Home Research Return on Investment An ROI Method for Executive Coaching: Have the Client Convince the Coach of the Return on Investment

An ROI Method for Executive Coaching: Have the Client Convince the Coach of the Return on Investment

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Anne’s Measurable Factors

In Anne’s situation, to say that the team needed to “improve staff relations” was not specific enough to direct team members to engage in behaviors that served the goal of improved relations.  To recommend that team members paraphrase each other’s points of view in meetings was a specific way to improve team relations.  Paraphrasing may seem an overly simplistic exercise.  But when the right set of simple interdependent behaviors are chosen and applied simultaneously, they prove to be the key behaviors necessary to break through a logjam

Anne chose to identify and manage three Key Factors.  In terms of business results, Anne had numerical revenue goals for her business unit.  She also believed that her team could best meet revenue goals by redesigning their sales process.  The timeline they had to achieve both the redesign and their revenue goal was one year.

Usually the leader and team behavior lists contain 3-5 items each.  This allows for the individual behaviors to build upon one another and form a synergy of key interactions that will make the difference for the business.  On Anne’s leader behavior list, the first four items outlined specific ways in which she could continually clarify roles for her team.  All team interaction items addressed the issue of improving staff relations.  These two lists identified the critical actions they all needed to make on a daily basis in order to achieve business success.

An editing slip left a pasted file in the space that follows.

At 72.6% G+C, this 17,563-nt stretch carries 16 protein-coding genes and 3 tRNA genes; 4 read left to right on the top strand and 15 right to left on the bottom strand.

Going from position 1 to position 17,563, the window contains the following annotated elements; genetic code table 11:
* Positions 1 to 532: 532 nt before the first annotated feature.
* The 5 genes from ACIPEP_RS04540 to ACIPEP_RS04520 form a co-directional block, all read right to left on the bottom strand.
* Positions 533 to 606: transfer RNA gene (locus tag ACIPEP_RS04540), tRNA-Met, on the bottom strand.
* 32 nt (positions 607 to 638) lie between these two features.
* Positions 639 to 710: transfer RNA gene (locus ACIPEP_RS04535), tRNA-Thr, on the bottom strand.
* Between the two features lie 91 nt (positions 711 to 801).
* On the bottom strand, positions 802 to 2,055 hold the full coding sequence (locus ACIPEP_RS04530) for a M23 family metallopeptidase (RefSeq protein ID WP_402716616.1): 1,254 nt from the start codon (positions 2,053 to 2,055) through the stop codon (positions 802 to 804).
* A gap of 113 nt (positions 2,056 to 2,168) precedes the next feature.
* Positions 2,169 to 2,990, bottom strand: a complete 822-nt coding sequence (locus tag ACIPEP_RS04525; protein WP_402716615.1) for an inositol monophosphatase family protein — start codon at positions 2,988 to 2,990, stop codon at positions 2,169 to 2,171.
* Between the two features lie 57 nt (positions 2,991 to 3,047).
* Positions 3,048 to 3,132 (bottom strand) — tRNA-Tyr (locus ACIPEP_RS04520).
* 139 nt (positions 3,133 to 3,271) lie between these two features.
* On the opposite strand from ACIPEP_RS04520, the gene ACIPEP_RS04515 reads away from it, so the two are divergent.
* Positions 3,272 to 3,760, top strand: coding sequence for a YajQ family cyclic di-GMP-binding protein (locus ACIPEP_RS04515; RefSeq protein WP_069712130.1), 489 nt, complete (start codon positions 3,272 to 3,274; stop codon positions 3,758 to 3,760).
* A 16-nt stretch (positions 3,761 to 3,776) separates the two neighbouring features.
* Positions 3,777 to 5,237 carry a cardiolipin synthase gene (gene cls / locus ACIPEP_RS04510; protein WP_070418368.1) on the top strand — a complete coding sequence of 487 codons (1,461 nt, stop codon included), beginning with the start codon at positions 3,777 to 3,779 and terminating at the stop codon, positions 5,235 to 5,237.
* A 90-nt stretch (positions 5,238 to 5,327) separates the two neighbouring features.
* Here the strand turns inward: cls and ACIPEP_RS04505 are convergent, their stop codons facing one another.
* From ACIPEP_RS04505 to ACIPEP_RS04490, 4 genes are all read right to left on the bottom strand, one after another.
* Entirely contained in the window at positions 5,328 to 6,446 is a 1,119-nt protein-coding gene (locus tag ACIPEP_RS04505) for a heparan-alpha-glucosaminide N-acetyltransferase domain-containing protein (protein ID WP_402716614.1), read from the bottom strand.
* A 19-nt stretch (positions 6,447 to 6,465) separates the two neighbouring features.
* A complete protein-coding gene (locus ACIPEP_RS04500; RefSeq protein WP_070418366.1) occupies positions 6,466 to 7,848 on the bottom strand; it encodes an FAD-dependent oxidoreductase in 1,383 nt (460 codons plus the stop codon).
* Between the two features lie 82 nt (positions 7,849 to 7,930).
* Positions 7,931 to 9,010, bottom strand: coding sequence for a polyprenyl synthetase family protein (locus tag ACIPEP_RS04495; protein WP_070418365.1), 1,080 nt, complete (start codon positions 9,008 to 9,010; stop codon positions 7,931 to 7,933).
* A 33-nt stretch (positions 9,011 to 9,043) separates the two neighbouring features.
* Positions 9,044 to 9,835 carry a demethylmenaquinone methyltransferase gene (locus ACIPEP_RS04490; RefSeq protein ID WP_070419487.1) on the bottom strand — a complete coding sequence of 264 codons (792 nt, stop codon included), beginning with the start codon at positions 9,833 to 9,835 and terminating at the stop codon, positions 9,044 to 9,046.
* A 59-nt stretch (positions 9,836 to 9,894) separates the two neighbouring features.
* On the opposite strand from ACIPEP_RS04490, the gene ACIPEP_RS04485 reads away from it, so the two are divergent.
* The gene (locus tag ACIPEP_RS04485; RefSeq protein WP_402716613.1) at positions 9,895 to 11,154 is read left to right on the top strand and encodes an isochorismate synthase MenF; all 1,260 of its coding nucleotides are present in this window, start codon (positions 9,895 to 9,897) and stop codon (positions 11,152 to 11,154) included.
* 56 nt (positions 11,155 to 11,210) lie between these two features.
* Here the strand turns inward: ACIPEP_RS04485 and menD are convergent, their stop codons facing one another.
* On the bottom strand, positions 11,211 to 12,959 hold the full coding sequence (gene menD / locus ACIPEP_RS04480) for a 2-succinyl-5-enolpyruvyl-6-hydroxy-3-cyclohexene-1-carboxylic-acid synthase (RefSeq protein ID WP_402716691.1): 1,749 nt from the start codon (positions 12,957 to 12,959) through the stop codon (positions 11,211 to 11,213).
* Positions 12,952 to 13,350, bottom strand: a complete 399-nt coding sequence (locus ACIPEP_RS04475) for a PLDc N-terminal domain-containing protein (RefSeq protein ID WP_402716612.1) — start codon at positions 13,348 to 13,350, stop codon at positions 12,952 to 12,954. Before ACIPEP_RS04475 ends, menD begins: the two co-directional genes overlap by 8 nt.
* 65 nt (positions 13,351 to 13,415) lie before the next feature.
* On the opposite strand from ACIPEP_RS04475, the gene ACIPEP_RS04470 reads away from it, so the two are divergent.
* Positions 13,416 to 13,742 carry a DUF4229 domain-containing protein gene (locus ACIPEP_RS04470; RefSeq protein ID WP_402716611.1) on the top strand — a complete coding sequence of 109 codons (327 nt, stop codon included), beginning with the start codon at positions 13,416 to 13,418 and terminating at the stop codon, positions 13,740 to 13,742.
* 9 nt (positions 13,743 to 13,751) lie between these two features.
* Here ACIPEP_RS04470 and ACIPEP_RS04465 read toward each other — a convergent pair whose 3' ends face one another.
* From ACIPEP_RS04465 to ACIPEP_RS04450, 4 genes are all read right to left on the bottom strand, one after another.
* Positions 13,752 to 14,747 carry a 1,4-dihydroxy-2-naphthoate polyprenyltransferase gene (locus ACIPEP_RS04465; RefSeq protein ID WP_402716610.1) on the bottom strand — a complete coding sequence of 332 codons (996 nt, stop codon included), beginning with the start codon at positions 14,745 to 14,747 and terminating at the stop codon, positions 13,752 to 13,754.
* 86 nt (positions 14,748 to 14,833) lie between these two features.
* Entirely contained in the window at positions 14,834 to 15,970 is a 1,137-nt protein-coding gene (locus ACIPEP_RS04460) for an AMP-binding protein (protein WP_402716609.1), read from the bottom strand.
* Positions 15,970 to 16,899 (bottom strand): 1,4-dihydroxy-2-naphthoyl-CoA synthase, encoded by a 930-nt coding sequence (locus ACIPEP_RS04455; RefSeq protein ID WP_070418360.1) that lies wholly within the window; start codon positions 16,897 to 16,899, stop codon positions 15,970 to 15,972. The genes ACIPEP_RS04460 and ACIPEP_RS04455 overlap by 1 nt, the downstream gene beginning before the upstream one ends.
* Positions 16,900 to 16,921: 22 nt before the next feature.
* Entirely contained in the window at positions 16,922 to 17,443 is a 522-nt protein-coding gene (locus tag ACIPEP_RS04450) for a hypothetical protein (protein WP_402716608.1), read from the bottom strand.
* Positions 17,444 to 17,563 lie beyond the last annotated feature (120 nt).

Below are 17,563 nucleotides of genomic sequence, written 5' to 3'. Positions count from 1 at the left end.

When you believe you and your client have successfully created a measurable list for each Key Factor, you can take the “movie camera” test — if the leader and the team were to engage in these behaviors during day-to-day interactions, could someone watching a movie of these interactions identify the desired behaviors?  Could an observer recognize the behavioral expectations set forth by the leader?

This level of specificity can aid the coach as she encourages the leader and team to enact their plan on a continual basis.  Both the executive and the coach can inquire about frequency and quality.  How many times do they see these behaviors in meetings?  Are they consistently and effectively used in every team meeting, whether the leader is present or not?  Are expectations clear and do team members seek the leader’s support or clarification?  Reinforcement of these specific and observable behaviors begin to affect how the team does business.

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